A Japanese man possibly captured by the Islamic State militant group in Aleppo, northern Syria, sounded out a media organization before his departure from Japan about purchasing footage he would take, it was learned Tuesday.
In April, Kazutaka Sato, head of Tokyo-based news agency Japan Press, received an email from Haruna Yukawa, believed to be the captive, that stated he would enter Syria, Sato said. Yukawa asked in the email whether he could provide the news agency with footage, according to Sato.
Sato said that the email included information about Yukawa’s private military company but that he did not reply because he was not sure what the company was doing. He added he received no further emails from Yukawa.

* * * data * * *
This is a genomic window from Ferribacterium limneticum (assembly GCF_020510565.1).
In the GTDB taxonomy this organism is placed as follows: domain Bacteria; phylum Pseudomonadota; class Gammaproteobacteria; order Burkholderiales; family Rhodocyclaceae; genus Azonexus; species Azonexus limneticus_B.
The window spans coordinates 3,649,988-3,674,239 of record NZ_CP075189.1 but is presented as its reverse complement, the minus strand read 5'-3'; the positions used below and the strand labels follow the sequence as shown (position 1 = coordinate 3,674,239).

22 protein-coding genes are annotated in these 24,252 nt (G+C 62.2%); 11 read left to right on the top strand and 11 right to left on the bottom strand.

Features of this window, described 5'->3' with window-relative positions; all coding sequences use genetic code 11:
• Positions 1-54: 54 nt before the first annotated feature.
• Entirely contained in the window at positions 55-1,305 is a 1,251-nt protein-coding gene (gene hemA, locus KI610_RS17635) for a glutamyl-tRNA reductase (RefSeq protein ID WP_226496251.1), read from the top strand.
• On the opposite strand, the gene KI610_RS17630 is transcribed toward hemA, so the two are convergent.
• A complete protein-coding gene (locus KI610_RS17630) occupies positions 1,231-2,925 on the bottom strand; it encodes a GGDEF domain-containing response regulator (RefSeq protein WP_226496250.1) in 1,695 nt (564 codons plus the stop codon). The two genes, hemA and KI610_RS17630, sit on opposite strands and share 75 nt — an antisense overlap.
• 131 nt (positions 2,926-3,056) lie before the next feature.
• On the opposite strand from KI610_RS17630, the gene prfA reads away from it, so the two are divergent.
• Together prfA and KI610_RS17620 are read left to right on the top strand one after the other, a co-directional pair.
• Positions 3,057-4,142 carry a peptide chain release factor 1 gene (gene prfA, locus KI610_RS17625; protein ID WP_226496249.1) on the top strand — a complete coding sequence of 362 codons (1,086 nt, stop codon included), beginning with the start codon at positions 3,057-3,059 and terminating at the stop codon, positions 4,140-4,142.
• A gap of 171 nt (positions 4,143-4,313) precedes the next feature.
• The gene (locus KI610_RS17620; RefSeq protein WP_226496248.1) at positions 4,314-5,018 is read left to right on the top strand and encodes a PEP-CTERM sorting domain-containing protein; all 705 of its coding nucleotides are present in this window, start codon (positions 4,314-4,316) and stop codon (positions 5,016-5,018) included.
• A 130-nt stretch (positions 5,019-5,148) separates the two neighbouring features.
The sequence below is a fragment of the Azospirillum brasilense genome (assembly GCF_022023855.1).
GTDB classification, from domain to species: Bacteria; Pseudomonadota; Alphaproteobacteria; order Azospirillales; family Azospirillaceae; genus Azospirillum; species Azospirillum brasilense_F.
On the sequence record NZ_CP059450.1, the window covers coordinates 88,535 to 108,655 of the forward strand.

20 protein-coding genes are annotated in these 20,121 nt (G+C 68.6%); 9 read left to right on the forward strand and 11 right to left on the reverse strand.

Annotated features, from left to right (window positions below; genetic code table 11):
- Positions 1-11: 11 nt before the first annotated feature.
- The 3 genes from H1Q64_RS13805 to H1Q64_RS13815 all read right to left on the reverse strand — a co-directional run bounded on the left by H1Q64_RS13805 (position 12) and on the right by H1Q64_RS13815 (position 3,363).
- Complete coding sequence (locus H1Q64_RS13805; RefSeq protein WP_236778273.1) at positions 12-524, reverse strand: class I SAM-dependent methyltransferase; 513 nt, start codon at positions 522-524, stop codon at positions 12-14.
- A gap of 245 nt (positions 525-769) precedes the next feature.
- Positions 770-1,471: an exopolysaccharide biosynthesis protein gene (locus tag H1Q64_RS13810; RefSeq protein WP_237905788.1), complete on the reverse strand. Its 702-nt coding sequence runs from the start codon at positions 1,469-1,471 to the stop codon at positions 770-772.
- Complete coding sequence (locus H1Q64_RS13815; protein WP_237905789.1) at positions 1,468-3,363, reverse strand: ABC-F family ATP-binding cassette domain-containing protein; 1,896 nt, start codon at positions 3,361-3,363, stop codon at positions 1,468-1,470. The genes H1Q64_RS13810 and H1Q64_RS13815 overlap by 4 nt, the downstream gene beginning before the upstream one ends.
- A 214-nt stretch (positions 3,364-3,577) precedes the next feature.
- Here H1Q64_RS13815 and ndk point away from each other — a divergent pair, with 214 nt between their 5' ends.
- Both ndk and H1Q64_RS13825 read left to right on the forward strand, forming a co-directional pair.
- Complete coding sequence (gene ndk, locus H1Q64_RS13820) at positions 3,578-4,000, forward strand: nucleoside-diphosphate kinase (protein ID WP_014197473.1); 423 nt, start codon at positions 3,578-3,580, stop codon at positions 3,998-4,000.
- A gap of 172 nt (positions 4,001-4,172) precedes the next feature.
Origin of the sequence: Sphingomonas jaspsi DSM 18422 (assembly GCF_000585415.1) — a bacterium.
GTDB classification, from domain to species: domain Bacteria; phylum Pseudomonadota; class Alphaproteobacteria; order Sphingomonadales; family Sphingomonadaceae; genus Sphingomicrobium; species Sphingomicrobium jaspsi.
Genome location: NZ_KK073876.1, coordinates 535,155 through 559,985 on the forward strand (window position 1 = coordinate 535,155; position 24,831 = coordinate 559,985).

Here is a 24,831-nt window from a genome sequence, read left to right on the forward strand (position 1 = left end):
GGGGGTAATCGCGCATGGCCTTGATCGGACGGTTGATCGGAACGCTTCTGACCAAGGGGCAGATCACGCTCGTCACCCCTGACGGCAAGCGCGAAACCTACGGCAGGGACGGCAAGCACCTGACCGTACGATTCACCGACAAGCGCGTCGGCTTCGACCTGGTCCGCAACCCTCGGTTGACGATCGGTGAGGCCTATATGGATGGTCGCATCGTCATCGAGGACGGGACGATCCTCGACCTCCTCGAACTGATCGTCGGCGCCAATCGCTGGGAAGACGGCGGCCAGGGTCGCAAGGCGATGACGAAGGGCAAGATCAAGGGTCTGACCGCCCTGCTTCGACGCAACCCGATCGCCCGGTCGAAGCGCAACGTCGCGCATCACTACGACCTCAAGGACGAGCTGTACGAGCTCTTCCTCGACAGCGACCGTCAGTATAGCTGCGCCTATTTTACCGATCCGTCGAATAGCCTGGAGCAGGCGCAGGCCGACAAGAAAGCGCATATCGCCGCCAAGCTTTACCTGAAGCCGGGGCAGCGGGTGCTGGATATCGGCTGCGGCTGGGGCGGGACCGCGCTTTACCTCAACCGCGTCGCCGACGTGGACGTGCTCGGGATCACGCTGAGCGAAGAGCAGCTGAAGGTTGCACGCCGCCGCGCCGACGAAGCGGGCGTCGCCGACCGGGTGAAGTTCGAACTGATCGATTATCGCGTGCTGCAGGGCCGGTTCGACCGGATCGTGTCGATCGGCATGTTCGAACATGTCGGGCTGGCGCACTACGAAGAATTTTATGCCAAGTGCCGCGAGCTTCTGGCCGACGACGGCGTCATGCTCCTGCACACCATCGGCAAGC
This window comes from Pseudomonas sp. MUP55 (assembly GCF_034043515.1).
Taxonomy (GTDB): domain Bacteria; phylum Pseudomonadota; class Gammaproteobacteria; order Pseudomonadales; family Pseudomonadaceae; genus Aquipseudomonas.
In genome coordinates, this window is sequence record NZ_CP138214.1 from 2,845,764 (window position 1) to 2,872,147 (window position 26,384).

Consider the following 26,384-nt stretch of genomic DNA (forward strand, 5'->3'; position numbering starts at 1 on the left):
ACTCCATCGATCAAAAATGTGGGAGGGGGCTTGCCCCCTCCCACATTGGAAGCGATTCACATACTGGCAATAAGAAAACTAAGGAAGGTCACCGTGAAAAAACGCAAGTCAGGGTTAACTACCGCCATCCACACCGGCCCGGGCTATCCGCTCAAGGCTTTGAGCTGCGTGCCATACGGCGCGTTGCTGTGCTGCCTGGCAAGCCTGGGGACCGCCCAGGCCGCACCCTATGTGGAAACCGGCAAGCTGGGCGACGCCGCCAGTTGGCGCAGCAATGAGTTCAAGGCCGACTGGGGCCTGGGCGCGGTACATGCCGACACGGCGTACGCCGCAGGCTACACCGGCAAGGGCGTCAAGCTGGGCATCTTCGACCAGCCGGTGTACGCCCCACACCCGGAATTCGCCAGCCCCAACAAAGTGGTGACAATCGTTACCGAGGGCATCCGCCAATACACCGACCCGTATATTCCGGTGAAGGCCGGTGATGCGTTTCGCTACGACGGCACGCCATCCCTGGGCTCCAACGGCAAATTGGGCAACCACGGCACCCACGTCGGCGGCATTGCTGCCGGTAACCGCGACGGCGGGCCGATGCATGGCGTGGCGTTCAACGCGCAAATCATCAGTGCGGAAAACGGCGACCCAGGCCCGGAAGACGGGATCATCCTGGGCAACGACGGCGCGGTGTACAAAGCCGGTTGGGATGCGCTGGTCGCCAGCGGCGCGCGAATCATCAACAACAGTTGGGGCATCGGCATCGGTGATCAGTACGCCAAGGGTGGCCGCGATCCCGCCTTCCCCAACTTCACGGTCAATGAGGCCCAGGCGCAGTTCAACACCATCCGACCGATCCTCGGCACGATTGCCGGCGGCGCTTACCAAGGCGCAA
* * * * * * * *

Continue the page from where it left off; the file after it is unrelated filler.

The Islamic State is hostile to foreign journalists, Sato noted. The Free Syrian Army, another rebel group, has accepted foreign journalists, but its weakening power makes it difficult to ensure their safety, he added.
Mika Yamamoto, who covered the Syrian situation and was killed in Aleppo in August 2012, belonged to the Tokyo news agency.
Meanwhile, Yukawa’s 74-year-old father said he is seldom in contact with his son and was not aware of his occupation.
According to Shoichi Yukawa, Haruna left his home in Chiba Prefecture after graduating from high school and has lived alone since his wife passed away.
Shoichi apologized for causing trouble and expressed hope that his son will return safely.